The George Eastman House and the Bibliothèque de Toulouse have joined Flickr Commons and will provide OA to some of their images there. (Thanks to Boing Boing.)
The Biblioteca de Arte-Fundação Calouste Gulbenkian is also providing access to part of its collection on Flickr, though not as part of Flickr's The Commons project. The images are available under the Creative Commons Attribution-NonCommercial-NoDerivatives license (images in the Commons are in the public domain). (Thanks to Patrick Peccatte.)
Update. See also this article on the Toulouse library's participation from Livres Hebdo (in French). (Thanks to pintiniblog.)
Plausible Accuracy has two posts proposing a blog carnival on open science:
Mary Piorun and Lisa A. Palmer, Digitizing Dissertations for an Institutional Repository: A Process and Cost Analysis, Journal of the Medical Library Association, July 2008. Abstract:
Objective: This paper describes the Lamar Soutter Library's process and costs associated with digitizing 300 doctoral dissertations for a newly implemented institutional repository at the University of Massachusetts Medical School.
John Wilbanks, "Ship it or share it", john wilbanks' blog, July 24, 2008.
Francis Deblauwe, Web Search & CC Licenses, iCommons.org, June 9, 2008.
How many web search engines actually allow to filter for Creative Commons-licensed materials? How many websites allow you to search for CC-licensed images only? How about videos and audio materials? ...
Wishart Library Launches Two New Online Databases, Wishart Library, July 25, 2008. (Thanks to SooNews.ca.)
The Arthur A. Wishart Library at Algoma University is making it easier for the public to access archival resources and student and faculty-driven research with the launch of two new online databases. Both of the searchable databases can be accessed via the Wishart Library website ...
Henry Lowood, Historical Studies of Digital Entertainment Media, How They Got Game, July 21, 2008. (Thanks to Kotaku.)
The How They Got Game project is pleased to announce that we will be starting up a new journal, with the title Historical Studies of Digital Entertainment Media. ... We have been working with a group of authors for the first issue, which we hope will be published Winter 2009. The theme for this first issue will be "Digital Games: Historical and Preservation Studies." ...
Open Access to Compiled Federal Legislative Histories: Coming Soon?, Legal Sources Subject to Open, June 27, 2008.
Ufahamu: A Journal of African Studies is a new OA journal published by the University of California, Los Angeles' James S. Coleman African Studies Center. The journal was established in 1970.
Two new Open Access Journals from the National Academy of Sciences of the Republic of Armenia, EIFL, July 24, 2008.
Aaron Welborn, Open or Shut? The Question of Public Access, Off The Shelf, Spring 2008.
Frank Scholze, Internationalisation of information services for publishers' open access policies: the DINI multilingual integration layer, Philosophy, Ethics, and Humanities in Medicine, July 28, 2008. (Thanks to Michael Schwartz.)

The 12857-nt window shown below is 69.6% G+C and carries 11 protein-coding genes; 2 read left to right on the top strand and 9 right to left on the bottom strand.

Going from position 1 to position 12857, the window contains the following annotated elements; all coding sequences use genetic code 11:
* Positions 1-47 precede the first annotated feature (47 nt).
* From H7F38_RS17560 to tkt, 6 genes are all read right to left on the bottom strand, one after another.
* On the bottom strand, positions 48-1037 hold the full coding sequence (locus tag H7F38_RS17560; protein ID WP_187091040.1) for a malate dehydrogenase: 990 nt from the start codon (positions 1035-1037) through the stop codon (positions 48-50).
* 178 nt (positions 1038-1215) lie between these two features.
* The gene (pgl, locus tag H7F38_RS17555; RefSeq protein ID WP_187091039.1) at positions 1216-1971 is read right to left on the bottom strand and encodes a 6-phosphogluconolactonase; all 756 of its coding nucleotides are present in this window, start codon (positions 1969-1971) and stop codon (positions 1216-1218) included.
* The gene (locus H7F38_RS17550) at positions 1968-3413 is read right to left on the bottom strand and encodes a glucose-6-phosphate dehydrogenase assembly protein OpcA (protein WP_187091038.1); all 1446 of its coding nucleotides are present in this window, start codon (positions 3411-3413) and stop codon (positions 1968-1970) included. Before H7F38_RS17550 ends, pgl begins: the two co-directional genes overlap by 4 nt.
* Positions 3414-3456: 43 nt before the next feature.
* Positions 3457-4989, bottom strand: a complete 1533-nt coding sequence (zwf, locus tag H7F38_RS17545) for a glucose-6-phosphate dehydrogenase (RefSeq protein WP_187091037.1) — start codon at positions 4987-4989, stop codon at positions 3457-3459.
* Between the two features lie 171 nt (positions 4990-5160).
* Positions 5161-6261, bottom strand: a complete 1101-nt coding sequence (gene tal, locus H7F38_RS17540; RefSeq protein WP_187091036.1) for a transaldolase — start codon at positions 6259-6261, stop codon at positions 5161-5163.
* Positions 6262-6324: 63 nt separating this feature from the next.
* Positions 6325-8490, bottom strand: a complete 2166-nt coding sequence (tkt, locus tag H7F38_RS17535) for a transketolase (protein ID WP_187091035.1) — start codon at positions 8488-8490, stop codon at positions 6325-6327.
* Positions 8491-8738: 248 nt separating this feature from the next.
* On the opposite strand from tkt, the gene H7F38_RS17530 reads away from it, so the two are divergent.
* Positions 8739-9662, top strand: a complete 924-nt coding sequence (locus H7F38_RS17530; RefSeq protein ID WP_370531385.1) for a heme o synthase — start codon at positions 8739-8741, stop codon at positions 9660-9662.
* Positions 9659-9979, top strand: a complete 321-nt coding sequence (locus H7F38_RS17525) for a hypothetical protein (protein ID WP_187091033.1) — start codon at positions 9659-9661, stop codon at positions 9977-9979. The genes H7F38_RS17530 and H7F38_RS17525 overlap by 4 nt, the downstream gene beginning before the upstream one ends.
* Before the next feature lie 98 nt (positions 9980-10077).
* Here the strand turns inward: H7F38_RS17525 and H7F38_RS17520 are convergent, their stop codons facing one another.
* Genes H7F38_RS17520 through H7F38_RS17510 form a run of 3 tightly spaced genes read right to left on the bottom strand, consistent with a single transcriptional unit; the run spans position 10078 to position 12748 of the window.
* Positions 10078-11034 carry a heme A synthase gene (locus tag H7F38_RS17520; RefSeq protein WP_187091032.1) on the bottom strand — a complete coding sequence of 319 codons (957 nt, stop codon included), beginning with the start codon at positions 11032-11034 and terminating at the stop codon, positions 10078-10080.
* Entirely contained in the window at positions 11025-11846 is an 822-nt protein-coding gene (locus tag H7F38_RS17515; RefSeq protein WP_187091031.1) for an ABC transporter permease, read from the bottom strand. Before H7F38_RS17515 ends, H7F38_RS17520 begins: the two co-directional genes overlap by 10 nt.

Comment. Just for the record, the NIH policy regulates grantees, not journals or publishers. The question isn't whether a journal complies with a policy which only binds other players, but whether it is willing to publish work by NIH-funded authors. I suppose this is what JNPT means. The question isn't even whether a journal lets authors comply with the NIH policy, since journals are not in a position to allow or disallow it. If a journal offers to publish work by NIH-funded authors but insists that they depart somehow from the NIH policy, then those authors are contractually bound to decline the offer and look for another publisher.
Paul D. Shepard, Schizophrenia Bulletin and the Revised NIH Public Access Policy, Schizophrenia Bulletin, July 21, 2008. SB is an official journal of the Schizophrenia International Research Society, published by Oxford University Press.
This excerpt picks up after Shepard has summarized the NIH policy and explained that Oxford will automatically deposit SB articles by NIH-funded authors in PMC:
Jeffrey Brainard, Untying the Secret Strings That Bind Research, Chronicle of Higher Education, August 1, 2008 (accessible only to subscribers). Excerpt:
PS: I can't find the Young memo online. But if anyone else does, please drop me a line.
Jean-Claude Guédon, Who Will Digitize the World's Books? New York Review of Books, August 14, 2008. A letter to the editor in response to Robert Darnton, The Library in the New Age (June 12, 2008). Excerpt:
From Robert Darnton's response:
From the body of the interview:
The DOAJ has added a page of statistics by country. For each of 90 countries, you can quickly see how many OA journals it had in the DOAJ in any of the past seven years (for example, Japan in 2004 = 72) and how many it added that year (Japan in 2004 = 47).
Each number links to a list. For example, here's the list of 47 Japanese OA journals added to the DOAJ during 2004.
PS: This will be very useful for tracking the growth of OA journals over time and their spread to different countries.
Melanie Dulong de Rosnay, Check Your Data Freedom: A Taxonomy to Assess Life Science Database Openness, a preprint, self-archived July 17, 2008.